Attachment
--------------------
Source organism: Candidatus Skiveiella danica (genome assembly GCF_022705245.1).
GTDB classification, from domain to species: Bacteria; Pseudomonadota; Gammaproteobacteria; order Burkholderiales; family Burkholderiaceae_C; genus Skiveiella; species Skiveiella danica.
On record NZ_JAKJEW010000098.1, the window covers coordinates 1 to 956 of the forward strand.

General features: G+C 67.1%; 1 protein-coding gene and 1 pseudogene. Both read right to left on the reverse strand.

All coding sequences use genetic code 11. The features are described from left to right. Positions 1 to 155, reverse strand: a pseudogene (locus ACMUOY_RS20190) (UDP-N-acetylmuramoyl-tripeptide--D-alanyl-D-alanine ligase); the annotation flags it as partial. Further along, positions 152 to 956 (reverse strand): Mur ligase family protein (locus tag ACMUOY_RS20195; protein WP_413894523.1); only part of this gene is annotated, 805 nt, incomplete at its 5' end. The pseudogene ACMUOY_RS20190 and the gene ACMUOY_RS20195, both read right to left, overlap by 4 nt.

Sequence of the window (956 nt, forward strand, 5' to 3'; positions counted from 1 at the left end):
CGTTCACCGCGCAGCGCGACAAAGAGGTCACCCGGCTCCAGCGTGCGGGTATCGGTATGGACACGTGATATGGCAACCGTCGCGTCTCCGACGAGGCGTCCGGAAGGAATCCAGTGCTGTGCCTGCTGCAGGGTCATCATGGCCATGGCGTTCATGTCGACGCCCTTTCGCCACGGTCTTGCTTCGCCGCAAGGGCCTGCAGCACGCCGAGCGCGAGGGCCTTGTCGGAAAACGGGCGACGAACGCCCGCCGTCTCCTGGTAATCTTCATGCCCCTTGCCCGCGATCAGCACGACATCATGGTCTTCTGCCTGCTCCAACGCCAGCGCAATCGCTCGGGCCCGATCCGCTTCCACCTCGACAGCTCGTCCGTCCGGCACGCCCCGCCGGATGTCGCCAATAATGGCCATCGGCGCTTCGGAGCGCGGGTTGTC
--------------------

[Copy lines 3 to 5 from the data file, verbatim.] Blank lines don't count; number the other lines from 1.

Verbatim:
On record NZ_JAKJEW010000098.1, the window covers coordinates 1 to 956 of the forward strand.

General features: G+C 67.1%; 1 protein-coding gene and 1 pseudogene. Both read right to left on the reverse strand.

All coding sequences use genetic code 11. The features are described from left to right. Positions 1 to 155, reverse strand: a pseudogene (locus ACMUOY_RS20190) (UDP-N-acetylmuramoyl-tripeptide--D-alanyl-D-alanine ligase); the annotation flags it as partial. Further along, positions 152 to 956 (reverse strand): Mur ligase family protein (locus tag ACMUOY_RS20195; protein WP_413894523.1); only part of this gene is annotated, 805 nt, incomplete at its 5' end. The pseudogene ACMUOY_RS20190 and the gene ACMUOY_RS20195, both read right to left, overlap by 4 nt.